As for my book. It owes much to you of course. But it was so long in the publishing (6 years) that I had lost interest in its approach before it appeared. Now I see that I was trying to prop up the standards of book culture when we have passed out of the Gutenberg era.3 (Letters, 241)

McLuhan to Wyndham Lewis, February 7, 1954

our group [in the culture and technology seminar] is split over time and space. We have both the vertical and horizontal doctrinaires to contend with. Only a year ago did I find out the religious basis of these, to me, almost meaningless quarrels. The Mechanical Bride was written in all innocence of such knowledge. The world of the arts and of science has taken on a much more intelligible character for me since this self-initiation. For the present, at any rate, it has simplified but not ennobled the scene. (Letters 242)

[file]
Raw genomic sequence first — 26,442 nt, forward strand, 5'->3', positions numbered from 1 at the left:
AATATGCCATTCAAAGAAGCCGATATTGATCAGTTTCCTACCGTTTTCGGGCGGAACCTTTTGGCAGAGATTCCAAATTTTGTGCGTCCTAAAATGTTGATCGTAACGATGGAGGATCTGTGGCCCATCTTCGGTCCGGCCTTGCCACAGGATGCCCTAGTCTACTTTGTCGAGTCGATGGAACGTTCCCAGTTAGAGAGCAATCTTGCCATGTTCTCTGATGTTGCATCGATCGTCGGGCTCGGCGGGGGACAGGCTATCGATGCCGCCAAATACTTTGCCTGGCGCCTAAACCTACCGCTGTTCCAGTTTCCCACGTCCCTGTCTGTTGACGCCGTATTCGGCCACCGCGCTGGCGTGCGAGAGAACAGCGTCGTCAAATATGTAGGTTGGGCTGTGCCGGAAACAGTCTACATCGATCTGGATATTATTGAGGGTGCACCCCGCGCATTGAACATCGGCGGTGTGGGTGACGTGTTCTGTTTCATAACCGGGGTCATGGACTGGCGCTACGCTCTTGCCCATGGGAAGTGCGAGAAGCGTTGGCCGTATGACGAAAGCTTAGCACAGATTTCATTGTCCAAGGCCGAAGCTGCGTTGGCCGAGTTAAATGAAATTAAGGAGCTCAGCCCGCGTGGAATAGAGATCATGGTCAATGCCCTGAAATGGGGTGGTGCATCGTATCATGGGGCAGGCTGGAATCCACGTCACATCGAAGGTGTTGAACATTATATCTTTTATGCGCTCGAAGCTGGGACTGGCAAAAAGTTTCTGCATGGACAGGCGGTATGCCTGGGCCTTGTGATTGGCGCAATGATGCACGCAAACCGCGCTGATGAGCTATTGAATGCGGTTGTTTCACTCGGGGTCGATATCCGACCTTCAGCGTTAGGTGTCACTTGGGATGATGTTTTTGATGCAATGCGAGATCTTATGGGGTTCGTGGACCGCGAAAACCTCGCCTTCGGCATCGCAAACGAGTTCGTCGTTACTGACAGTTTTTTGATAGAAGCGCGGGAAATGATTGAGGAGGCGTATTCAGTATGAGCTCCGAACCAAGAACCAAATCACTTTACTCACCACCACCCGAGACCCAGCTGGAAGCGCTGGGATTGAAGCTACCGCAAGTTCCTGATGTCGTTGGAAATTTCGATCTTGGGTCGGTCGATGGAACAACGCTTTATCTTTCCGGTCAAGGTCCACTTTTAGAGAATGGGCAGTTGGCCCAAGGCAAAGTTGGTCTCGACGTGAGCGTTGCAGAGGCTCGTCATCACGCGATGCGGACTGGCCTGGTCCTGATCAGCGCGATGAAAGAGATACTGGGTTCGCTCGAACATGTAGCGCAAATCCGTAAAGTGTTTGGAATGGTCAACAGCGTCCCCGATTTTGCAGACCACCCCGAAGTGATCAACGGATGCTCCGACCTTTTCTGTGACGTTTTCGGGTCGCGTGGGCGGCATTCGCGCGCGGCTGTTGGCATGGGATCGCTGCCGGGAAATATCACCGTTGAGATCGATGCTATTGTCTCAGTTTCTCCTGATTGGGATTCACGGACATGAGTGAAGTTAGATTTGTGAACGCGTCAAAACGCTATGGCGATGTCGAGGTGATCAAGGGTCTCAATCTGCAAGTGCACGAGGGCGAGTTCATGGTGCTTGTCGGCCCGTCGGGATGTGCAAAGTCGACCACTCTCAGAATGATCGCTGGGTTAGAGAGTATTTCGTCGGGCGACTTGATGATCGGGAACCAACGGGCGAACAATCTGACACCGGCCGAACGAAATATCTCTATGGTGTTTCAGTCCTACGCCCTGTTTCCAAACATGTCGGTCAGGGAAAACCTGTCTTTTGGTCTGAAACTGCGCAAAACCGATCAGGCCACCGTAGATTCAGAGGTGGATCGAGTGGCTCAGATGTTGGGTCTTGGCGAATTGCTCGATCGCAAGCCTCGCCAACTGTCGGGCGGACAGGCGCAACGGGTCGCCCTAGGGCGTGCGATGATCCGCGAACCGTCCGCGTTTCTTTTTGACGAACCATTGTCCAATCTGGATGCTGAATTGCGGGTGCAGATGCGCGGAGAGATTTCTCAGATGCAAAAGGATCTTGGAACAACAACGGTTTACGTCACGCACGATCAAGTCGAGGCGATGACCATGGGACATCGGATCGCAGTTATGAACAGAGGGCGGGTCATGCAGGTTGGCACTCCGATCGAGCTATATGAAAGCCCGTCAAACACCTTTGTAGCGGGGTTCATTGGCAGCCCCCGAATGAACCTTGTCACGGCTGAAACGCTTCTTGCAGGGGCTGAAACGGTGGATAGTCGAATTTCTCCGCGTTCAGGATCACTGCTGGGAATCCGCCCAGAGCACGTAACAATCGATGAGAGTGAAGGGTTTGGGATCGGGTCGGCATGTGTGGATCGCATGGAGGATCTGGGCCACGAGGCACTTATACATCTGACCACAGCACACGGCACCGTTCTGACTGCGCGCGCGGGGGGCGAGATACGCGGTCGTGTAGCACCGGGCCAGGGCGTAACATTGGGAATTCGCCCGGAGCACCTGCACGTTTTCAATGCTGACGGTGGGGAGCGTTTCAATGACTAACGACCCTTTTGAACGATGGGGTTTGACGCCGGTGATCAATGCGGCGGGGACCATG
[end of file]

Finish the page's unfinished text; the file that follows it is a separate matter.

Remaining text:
Unpublished Review of Pease’s American Advertising, 19584

it is doubtful whether it will ever be possible to write a book about the ads of radio and television. (…) The literate world today is quite unable to cope with the electronic forms of information pattern. Professor Pease has written a book about a departed era in terms acceptable to the victims of culture-lag.5

Stearn Interview, 1967

When you talk back to ads as I did in The Mechanical Bride, they become your servants. Since you cannot survive the effects of media if you huddle or hide, you must rush out and kick them in the guts — give them what for — right in the midriff. And they respond very well to this treatment. Media, after all, are only extensions of ourselves. The road to understanding media effects begins with arrogant superiority. If one lacked this sense of superiority — this detachment — it would be quite impossible to write about them. It would be  like an octopus attacking the great pyramids.6

  1. For McLuhan and Irish bull see The Irish Bull.
  2.  In Social Order, II:2, February 1952, 79-85. Reprinted with revisions in McLuhan: Hot and Cool, 1967, 82-92.